'White Bronco' - Action Bronson : Album Review

Following an underwhelming 2017 project, Action Bronson trades shallow bangers for a refinement in his most prolific style. On White Bronco, the Queens MC draws heavily from the jazz sound that producers Party Supplies, The Special Victims Unit, Daringer, KNXWLEDGE, and Samiyam know all too well. This experiment has its, but in it's entirety succeeds in exhibiting a blend of Action's goofy flow with a catalog of nostalgic instrumentals.


7.7/10

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Action Bronson is a rare breed.


In today's industry, few rappers are as undeniably polarizing as the hefty Queens artist embodies on a day-to-day basis. Whether he's eating copious amounts of food on Fuck That's Delicious or posting pictures with his kinfolk, draped in twenty different animal skins, Action is so insanely charismatic it's surreal.


Before he adopted the role as a jack-of-all-trades in the entertainment business, the Albanian rapper found his niche as a chef for various NYC restaurants.


Much like his background in cooking, Action's musical style since his inception has been an unpredictable fusion of sounds, ideas and sonics; an intricate cuisine of sorts.


Since his earliest mixtapes, Bronson has briefly included the soundscapes of jazz into his music, using The Alchemist and Party Supplies as his right-hand-men for this vision.


If his previous work saw small brush strokes of this interesting mixture, then White Bronco is a full on painting.


Does this "fusion rock" sound work from start to finish? Not entirely, but on White Bronco, Bronson allows for his producers to handle a daunting workload, incorporating elements from the saxophone, electric guitar, string bass, and jazz-heavy drums.


On "Irishman Freestyle", Party Supplies takes a vintage sample layered with trumpets and banging percussion. Action starts his verse by exclaiming:


I caught a DUI coming out the Trey Songz concert Shit was bonkers, Bronson slam like Giannis (Uh) Mega wellness hat, I'm unconscious (True) Don't drink gin and tonic (No) Only natural wine to be honest (True) Your chick plastic like fake rice from China (Uh) Staring in the mirror like, "I hate my vagina" (Yew)


Clearly, Bronson's intention is not to deliver a serious message. Like the bars above, his sole goal is to rap about extravagance and comedic experiences, a stark contrast from the smooth, deeply-layered beat that he spits over.


Preceding "Irishman Freestyle", Bronson recruits Daringer for a smooth, fast-paced instrumental. When I gave this track an initial listen, I was convinced that Thundercat or Flying Lotus was responsible for the production. It's overwhelming use of what sounds like Phil Collins debut fusion-rock band, Brand X.


This trend continues throughout White Bronco on jazz-heavy tracks like "Dr. Kimble", "Picasso's Ear" and "Ring Ring".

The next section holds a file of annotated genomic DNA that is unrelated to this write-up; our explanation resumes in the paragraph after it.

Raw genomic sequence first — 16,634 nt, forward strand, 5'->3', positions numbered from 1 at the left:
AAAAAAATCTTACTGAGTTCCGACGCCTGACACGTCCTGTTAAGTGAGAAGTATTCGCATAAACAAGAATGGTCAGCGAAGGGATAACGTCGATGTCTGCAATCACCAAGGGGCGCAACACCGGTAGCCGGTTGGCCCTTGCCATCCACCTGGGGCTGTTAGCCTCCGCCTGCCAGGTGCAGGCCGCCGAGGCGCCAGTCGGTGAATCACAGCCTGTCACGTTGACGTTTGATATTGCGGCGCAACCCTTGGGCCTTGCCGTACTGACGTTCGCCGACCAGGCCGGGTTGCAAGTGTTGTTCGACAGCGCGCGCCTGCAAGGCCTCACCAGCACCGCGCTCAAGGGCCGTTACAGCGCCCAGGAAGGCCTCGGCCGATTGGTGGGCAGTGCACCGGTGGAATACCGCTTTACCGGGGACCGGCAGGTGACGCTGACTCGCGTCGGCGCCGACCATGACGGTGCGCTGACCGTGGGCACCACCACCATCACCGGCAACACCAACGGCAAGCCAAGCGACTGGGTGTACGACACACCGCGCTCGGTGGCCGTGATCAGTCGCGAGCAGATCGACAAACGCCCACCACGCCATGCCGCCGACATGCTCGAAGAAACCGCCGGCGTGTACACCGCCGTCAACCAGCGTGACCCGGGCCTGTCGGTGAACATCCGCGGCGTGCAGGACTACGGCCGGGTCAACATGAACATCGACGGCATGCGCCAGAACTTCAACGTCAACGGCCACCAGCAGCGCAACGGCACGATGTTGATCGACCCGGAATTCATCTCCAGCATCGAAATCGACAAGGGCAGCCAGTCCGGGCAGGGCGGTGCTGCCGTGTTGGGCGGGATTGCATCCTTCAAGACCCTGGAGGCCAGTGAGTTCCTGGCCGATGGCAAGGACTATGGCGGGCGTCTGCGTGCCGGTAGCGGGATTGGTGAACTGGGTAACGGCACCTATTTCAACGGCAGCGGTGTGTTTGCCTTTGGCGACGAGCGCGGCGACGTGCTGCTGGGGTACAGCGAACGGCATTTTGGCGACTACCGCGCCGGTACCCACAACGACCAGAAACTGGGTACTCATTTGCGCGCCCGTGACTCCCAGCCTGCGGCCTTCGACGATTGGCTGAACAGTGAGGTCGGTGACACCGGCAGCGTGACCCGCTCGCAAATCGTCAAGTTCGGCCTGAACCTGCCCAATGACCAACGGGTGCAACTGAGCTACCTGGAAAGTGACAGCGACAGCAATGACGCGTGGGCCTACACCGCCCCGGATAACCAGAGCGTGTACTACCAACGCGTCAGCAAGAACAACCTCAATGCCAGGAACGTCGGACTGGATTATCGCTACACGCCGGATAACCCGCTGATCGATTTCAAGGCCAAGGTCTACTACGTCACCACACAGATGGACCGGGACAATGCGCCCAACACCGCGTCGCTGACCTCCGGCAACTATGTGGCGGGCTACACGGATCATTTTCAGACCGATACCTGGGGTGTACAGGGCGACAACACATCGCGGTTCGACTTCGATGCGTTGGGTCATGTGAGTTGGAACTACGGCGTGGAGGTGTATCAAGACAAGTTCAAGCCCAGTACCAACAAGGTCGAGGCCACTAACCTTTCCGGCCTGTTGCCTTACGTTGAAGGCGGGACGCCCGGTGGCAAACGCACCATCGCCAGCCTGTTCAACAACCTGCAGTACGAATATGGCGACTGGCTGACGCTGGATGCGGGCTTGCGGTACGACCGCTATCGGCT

In addition to this obvious style, Bronson takes advantage of heavy electric guitar chords on a few songs.


My personal highlight on White Bronco is "Brutal", the album's sixth track and a collaboration with Meyhem Lauren, Bronson's resident posse member alongside Big Body Bes and The Alchemist. The aggressive nature of the songs power chords and Meyhem's gritty, deep voice work off of each other seamlessly. Action Bronson's bars are so well put together with the songs cadence, and overall, "Brutal" is a refreshing change of pace for the generally glossy MC.


One of the things I enjoy doing is setting a scene for an album's aesthetic.


White Bronco is too easy


Close your eyes.


It's a rainy Friday night in downtown Queens. You find yourself in a hazy blues room, glass of whisky in hand.


The crowd claps as Bronson strides onto stage like a cowboy from hell. Microphone in hand, Bronson is dressed in a red velvet blazer and boots crafted from the skin of a King Cobra. He's glowing, and the glare from his diamond-encrusted chain bounces off your half-empty glass of aged whiskey.


The performance ensues.


Bronson's heavy voice glides over an ensemble of brass, percussion and electric chords, filling the room like a gray haze.


Much like this scenario, White Bronco speaks to Bronson's strength in sonic diversity. Typically, most traditional rappers wouldn't dare touch the stratosphere of jazz and blues.


Action Bronson embraces it.


This album is not for all ears, but if you appreciate the unorthodox fusion of jazz and rap, White Bronco is a formidable example of this.


Bronson takes the horns, drums and guitars and rides them like a matador over 11 short, concise tracks. From front to back, White Bronco is a success in my eyes, as well as a potential step away from the "Blue Chips" era and onto bigger and better things.


Keep rolling Bronson, it's a thumbs up from me.



-Carter Ferryman-


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